‘In the entire universe, in the ten directions there is no dharma at all that has not yet been expounded by all Buddhas in the three times. Therefore all Buddha’s say, “In the same manner that all Buddhas in the three times expound the dharma, so now I also will expect the dharma without differentiations”. This great assembly present before me also is practicing the way in the manner of all Buddhas. Each movement, each stillness is not other than the dharma of all Buddhas, so do not act carelessly or casually, Although this is the case I have an expression that has not yet been expounded by any Buddha. Everyone, do you want to discern it?’
After a pause Dogen said, ‘ in the same manner that all Buddhas in the three times expound the dharma, so now I also will expound the dharma without differentiations.’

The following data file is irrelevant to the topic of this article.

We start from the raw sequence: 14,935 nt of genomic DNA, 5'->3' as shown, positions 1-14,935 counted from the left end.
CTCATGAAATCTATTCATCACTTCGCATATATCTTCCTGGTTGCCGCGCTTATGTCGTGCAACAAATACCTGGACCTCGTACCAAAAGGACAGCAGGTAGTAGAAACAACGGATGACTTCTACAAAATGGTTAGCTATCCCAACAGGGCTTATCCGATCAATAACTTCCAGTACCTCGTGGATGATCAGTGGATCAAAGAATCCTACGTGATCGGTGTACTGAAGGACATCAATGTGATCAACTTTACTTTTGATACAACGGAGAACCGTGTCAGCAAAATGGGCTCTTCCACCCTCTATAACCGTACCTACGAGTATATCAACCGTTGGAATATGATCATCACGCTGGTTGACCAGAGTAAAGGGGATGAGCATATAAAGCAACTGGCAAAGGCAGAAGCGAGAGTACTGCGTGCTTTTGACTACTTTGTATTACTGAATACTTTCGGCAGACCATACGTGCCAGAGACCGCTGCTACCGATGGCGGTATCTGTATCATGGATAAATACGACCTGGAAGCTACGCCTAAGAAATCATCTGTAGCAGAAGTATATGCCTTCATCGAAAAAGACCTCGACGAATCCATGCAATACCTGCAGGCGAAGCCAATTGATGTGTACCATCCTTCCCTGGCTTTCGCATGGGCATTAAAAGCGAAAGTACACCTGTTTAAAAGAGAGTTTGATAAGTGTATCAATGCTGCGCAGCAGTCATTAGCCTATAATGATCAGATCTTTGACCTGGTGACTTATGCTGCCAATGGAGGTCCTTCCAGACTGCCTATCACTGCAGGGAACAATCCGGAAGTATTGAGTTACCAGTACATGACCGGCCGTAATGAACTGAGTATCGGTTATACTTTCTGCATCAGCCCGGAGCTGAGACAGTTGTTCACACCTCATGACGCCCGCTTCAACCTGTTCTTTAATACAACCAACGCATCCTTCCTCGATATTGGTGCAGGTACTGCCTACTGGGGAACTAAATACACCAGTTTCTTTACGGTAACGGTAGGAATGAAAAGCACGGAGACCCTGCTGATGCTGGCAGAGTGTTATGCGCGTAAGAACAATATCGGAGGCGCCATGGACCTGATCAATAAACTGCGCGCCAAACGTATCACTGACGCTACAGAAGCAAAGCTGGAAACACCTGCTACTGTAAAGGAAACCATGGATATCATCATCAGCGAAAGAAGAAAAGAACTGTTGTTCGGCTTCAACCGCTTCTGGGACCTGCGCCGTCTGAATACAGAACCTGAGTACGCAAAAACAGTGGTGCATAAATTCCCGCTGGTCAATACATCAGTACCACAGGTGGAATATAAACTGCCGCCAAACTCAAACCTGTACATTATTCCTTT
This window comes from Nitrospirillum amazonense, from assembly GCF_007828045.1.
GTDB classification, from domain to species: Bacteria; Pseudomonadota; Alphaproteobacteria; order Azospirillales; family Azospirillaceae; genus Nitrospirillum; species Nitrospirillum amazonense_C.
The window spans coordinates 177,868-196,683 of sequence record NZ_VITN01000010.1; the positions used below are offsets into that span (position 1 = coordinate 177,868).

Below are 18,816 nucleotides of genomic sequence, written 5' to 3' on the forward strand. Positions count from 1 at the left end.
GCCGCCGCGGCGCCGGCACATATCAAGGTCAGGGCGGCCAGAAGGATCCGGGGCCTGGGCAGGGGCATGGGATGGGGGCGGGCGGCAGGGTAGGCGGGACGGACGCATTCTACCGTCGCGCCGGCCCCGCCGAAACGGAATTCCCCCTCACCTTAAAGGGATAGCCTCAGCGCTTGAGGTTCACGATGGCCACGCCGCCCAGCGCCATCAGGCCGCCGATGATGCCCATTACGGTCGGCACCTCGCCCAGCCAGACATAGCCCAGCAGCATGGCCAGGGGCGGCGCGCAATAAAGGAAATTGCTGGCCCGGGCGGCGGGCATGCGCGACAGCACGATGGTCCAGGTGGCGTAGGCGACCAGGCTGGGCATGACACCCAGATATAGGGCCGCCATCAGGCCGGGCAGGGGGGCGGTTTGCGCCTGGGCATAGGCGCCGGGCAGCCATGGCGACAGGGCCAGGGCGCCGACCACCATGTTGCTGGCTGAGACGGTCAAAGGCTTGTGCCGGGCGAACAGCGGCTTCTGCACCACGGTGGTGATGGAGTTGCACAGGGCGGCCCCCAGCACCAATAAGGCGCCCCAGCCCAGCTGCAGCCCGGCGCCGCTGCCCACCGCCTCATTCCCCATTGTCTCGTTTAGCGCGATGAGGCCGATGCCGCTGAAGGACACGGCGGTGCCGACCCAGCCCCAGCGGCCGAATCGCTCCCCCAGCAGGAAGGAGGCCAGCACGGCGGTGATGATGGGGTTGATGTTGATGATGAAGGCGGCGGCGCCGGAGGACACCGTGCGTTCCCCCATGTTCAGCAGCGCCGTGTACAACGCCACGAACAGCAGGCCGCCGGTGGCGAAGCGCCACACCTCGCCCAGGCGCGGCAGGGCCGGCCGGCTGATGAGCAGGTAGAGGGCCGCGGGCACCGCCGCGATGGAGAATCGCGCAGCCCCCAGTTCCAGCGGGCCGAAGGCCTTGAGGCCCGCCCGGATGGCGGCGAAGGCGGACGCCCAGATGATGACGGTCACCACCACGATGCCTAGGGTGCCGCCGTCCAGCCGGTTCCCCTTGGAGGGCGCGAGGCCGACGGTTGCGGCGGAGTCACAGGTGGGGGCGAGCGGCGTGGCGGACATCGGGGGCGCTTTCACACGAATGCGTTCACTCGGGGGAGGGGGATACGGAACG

The passage that Dogen cites and then repeats is a direct quote from the Lotus Sutra.
To understand this dharma discourse it’s helpful that we understand the several uses of the word ‘dharma’. It originally meant teaching, as in the Buddha’s teaching. ‘Dharmas’ are all the individual things within experience: fences, walls, mountains, thoughts, dreams and so on. And because the Buddha’s teaching is about reality, a very creative combining took place of these two senses of the word, on the already fertile soil of chinese culture. It came to be thought that all beings (dharmas) proclaim the dharma. Or, more precisely that everything (all dharmas) is the dharma.
Thus, the movements of Dogen’s monks while they were listening to him, or their stillness were all expressions of the dharma.
Which leaves the question: in what sense was Dogen’s simple repetition of a phrase from the Lotus Sutra a new expression?
It was new because everything’s new.